It can be a painting in a museum or a sculpture in a park. Or maybe a movie that knocks your socks off. It can be a painted Chinese screen, an African mask, a Persian rug, or ancient Egyptian jewelry. Or a photo that captures a moment in history. It might be a construction made out of automobile parts. It’s all art.
WHAT IS ART?
We call lots of things art today. We use the term visual arts to describe the arts we can see. Painting, sculpture, and architecture have long been the major visual arts in Europe and North America. Today, we include photography, furniture, pottery, jewelry, and many other arts and crafts among the visual arts.
Sometimes we speak of the fine arts—other forms of expression that appeal to our sense of beauty and form. This broader category includes literature, music, and dance, in addition to the visual arts.
PAINTING, SCULPTURE, AND ARCHITECTURE
Painting, sculpture, and architecture have all been around for a long time. We tend to consider them the most important forms of art.
People painted and drew on the walls of caves during the Stone Age, as long as 32,000 years ago. They made pictures of animals—probably the animals they hunted for food.
Over time, artists started painting different subjects. They painted landscapes, portraits of people, religious figures, and still lifes (fruit, flowers, and other objects that don’t move).
Sculpture is as old as painting. The first sculptures we know about are small human figures. The human figure remained the most popular subject of sculpture until the 20th century. Today, sculptors are concerned more with the materials of sculpture than with subjects. They even make sculptures out of junk and other objects they find lying around.
Architecture is both an art and a science—the art and science of making buildings. Rulers and religions are responsible for putting up some of the most impressive buildings in the world. Rulers built magnificent palaces to display their wealth and power. Religions need churches, mosques, temples, and other structures as places of worship. Religious buildings also celebrate the mysteries of religion.
WHY DO WE MAKE ART?
Everybody likes to draw, swoosh paint around with their fingers or a brush, or model things out of clay. The desire to make art is universal. People make art everywhere, and they seem to have been doing it for as long as they’ve been around.
One of the main reasons for making art is pleasure. We enjoy making art and we enjoy looking at it. We find beauty in art, and that gives us pleasure. We also admire the skill and imagination that go into making art.
Art has served other purposes, too. Think about portraits—pictures of people. Before there were cameras, a portrait was how people remembered someone who wasn’t there.
Portraits of rulers made them look powerful to impress their subjects. History paintings reminded people of victories in battle and other important events. Sculptures also commemorated rulers and victories.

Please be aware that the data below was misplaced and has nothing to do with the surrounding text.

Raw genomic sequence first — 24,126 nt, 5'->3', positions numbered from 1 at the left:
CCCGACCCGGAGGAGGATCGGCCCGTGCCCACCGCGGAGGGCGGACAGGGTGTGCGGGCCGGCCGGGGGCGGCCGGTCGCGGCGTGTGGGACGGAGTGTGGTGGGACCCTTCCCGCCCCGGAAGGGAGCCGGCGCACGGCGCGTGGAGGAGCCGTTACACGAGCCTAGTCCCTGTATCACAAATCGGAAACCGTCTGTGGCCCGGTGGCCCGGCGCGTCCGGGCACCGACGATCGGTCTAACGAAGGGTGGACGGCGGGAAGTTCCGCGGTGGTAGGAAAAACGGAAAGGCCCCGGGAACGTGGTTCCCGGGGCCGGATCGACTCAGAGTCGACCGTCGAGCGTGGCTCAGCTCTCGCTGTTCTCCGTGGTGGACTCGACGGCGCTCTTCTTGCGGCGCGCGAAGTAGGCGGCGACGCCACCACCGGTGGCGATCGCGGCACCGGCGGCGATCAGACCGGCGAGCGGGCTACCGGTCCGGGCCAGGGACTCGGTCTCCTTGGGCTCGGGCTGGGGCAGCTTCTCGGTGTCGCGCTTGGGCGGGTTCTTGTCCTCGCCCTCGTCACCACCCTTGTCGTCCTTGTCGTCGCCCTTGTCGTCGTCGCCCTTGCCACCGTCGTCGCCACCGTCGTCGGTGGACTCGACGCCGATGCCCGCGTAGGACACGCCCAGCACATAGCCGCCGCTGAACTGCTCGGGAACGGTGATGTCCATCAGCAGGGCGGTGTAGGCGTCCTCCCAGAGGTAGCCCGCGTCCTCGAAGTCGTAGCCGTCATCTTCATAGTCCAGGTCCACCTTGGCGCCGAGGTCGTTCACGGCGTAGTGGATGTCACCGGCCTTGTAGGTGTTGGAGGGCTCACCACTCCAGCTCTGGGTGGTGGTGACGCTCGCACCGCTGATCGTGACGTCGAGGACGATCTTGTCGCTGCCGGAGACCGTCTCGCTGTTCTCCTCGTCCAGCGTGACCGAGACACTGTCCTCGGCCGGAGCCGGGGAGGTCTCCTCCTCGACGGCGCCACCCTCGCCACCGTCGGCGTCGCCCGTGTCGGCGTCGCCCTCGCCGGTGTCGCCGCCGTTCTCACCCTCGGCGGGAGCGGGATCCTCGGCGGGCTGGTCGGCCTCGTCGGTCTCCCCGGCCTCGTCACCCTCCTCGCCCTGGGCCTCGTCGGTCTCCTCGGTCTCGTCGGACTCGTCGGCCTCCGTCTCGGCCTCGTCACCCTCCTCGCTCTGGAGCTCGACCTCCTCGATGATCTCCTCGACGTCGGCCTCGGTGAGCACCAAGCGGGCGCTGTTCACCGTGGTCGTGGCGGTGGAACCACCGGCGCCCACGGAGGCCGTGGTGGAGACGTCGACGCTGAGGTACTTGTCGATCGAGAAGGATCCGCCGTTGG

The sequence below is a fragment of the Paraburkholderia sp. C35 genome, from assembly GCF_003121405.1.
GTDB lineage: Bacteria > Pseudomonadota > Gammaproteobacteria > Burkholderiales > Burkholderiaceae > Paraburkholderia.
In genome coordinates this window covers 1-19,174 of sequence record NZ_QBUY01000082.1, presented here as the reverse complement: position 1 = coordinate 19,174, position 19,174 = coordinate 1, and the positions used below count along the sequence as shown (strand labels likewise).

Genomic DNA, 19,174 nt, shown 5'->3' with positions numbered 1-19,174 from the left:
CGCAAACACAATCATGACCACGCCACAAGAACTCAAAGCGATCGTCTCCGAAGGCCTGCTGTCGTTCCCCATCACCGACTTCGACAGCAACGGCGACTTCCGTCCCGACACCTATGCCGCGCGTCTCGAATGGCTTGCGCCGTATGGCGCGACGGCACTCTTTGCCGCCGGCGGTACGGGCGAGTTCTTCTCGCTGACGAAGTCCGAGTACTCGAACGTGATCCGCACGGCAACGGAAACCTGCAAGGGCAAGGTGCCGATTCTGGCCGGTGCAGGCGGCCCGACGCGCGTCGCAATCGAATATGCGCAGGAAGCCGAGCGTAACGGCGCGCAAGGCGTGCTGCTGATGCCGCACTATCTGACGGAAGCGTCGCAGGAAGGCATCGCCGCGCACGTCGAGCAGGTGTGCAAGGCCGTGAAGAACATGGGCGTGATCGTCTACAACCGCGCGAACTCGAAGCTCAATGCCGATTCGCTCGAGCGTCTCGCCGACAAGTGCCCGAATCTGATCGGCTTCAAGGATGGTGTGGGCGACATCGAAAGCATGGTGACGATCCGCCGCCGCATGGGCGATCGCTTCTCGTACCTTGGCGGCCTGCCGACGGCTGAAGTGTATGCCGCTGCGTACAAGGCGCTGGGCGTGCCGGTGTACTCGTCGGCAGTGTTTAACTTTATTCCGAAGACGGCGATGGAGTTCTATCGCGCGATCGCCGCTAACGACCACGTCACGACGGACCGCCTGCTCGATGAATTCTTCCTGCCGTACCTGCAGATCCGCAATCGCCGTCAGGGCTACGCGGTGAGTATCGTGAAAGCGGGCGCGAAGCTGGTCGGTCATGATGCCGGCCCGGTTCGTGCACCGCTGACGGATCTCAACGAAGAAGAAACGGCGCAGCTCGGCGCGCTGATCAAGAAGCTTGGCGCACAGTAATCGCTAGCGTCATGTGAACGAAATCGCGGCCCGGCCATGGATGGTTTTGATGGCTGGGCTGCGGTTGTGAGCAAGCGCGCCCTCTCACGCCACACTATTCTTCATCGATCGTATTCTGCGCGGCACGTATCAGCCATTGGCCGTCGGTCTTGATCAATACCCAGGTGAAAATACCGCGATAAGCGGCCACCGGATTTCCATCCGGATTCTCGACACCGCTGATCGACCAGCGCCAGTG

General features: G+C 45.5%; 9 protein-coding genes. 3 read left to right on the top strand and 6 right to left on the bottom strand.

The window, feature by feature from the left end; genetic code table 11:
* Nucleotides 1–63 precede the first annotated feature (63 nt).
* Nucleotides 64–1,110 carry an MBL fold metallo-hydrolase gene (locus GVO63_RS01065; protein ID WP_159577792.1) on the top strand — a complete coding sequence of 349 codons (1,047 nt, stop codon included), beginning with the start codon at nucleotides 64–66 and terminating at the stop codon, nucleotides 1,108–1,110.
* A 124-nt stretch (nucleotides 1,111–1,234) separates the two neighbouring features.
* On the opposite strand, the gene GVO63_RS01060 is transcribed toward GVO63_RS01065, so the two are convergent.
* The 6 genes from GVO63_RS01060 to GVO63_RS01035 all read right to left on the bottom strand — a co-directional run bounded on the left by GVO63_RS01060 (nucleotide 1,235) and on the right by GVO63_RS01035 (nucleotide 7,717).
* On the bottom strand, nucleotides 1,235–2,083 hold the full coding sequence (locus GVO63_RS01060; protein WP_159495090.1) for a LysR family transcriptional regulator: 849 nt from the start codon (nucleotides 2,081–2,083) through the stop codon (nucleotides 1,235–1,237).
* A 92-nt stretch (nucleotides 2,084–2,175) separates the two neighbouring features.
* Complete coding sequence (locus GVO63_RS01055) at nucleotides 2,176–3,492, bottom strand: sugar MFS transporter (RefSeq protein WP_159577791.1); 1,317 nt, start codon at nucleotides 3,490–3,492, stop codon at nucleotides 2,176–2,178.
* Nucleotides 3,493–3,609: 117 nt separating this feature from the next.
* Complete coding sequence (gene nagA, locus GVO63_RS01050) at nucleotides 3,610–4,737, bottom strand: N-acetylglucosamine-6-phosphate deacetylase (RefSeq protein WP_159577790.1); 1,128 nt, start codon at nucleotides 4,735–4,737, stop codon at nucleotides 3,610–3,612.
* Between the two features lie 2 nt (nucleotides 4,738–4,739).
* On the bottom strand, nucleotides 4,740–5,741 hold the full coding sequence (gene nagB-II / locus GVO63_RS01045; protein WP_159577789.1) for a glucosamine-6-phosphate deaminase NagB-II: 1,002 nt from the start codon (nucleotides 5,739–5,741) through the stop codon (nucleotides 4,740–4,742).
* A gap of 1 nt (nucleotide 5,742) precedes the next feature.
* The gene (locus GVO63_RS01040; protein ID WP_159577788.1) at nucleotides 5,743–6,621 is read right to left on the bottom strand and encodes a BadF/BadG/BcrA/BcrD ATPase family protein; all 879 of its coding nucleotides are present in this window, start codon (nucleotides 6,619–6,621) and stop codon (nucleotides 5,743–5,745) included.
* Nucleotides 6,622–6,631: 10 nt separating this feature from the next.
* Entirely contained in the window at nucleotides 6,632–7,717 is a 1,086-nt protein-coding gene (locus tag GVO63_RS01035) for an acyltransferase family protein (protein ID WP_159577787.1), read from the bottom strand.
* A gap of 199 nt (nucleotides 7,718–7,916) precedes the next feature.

Before many people could read, art instructed and educated. For example, stained glass windows in churches were meant to teach people stories in the Bible. Many paintings from the past show religious scenes.
NEW IDEAS ABOUT ART
Our ideas about art changed during the 1900s. Technology expanded our notions of art. Photographs and film are new kinds of art that developed from new inventions. Today, people also create art on computers.
Artists also changed our ideas about art. In 1913, French artist Marcel Duchamp put a bicycle wheel on display in an art gallery. Nobody considered it art at the time. But Duchamp claimed it was art because he said so.
What did Duchamp mean? He meant that he had changed how we look at the bicycle wheel by putting it in a gallery. We could now see the wheel as a beautiful object, not just as a bicycle part. He turned other everyday objects into art to make people look at things differently.
Some artists decided to get rid of subject matter. They focused instead on shapes, lines, colors, and other elements of art. These artists made what we call abstract art. You can’t see objects in abstract art. But you can respond to colors and shapes. Perhaps they make you feel happy or sad.
Art museums also broadened our ideas of art. They began to display the arts that add beauty to our homes and our bodies. These so-called decorative arts include furniture, pottery, glass, fashion, and jewelry.
AT THE ART MUSEUM
Don’t try to take in too much when you visit a museum. You’ll just get tired. Find something you like to look at. Make comparisons.
Perhaps you like a particular color. Compare paintings to see how different artists have used that color. Look for that color in other kinds of art—for example, in rugs and pottery. What other colors do artists put with your color? Does your color get brighter or dimmer as a result?
Maybe you like art with animals. Pick an animal and find it in different paintings, carvings, weavings, or pots. Has the artist made you see things about the animal you’ve never noticed before?
Source: Microsoft ® Encarta